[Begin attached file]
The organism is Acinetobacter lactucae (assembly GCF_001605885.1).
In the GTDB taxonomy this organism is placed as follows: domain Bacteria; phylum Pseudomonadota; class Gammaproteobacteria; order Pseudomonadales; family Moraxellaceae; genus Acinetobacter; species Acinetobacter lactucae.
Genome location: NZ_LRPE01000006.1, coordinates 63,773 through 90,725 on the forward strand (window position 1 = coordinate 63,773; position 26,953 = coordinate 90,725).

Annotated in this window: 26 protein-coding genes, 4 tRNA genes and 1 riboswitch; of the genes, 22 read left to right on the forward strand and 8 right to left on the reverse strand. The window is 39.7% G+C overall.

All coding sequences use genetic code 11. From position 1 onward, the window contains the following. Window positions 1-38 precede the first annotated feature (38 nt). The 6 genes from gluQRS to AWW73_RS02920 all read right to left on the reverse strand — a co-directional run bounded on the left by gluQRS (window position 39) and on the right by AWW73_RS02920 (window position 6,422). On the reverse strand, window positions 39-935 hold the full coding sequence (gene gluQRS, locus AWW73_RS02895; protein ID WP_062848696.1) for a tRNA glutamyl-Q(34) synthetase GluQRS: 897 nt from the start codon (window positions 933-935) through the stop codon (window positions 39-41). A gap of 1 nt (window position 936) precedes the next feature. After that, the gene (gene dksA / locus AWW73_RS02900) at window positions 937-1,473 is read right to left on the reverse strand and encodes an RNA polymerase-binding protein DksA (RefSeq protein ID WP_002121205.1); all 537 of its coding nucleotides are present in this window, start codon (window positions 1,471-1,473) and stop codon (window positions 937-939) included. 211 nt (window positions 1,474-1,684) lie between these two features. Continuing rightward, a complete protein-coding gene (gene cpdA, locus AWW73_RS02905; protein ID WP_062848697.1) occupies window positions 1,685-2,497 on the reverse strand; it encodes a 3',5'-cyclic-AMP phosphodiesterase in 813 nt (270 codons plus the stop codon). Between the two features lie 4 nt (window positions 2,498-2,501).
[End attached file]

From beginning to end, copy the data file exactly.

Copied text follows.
The organism is Acinetobacter lactucae (assembly GCF_001605885.1).
In the GTDB taxonomy this organism is placed as follows: domain Bacteria; phylum Pseudomonadota; class Gammaproteobacteria; order Pseudomonadales; family Moraxellaceae; genus Acinetobacter; species Acinetobacter lactucae.
Genome location: NZ_LRPE01000006.1, coordinates 63,773 through 90,725 on the forward strand (window position 1 = coordinate 63,773; position 26,953 = coordinate 90,725).

Annotated in this window: 26 protein-coding genes, 4 tRNA genes and 1 riboswitch; of the genes, 22 read left to right on the forward strand and 8 right to left on the reverse strand. The window is 39.7% G+C overall.

All coding sequences use genetic code 11. From position 1 onward, the window contains the following. Window positions 1-38 precede the first annotated feature (38 nt). The 6 genes from gluQRS to AWW73_RS02920 all read right to left on the reverse strand — a co-directional run bounded on the left by gluQRS (window position 39) and on the right by AWW73_RS02920 (window position 6,422). On the reverse strand, window positions 39-935 hold the full coding sequence (gene gluQRS, locus AWW73_RS02895; protein ID WP_062848696.1) for a tRNA glutamyl-Q(34) synthetase GluQRS: 897 nt from the start codon (window positions 933-935) through the stop codon (window positions 39-41). A gap of 1 nt (window position 936) precedes the next feature. After that, the gene (gene dksA / locus AWW73_RS02900) at window positions 937-1,473 is read right to left on the reverse strand and encodes an RNA polymerase-binding protein DksA (RefSeq protein ID WP_002121205.1); all 537 of its coding nucleotides are present in this window, start codon (window positions 1,471-1,473) and stop codon (window positions 937-939) included. 211 nt (window positions 1,474-1,684) lie between these two features. Continuing rightward, a complete protein-coding gene (gene cpdA, locus AWW73_RS02905; protein ID WP_062848697.1) occupies window positions 1,685-2,497 on the reverse strand; it encodes a 3',5'-cyclic-AMP phosphodiesterase in 813 nt (270 codons plus the stop codon). Between the two features lie 4 nt (window positions 2,498-2,501).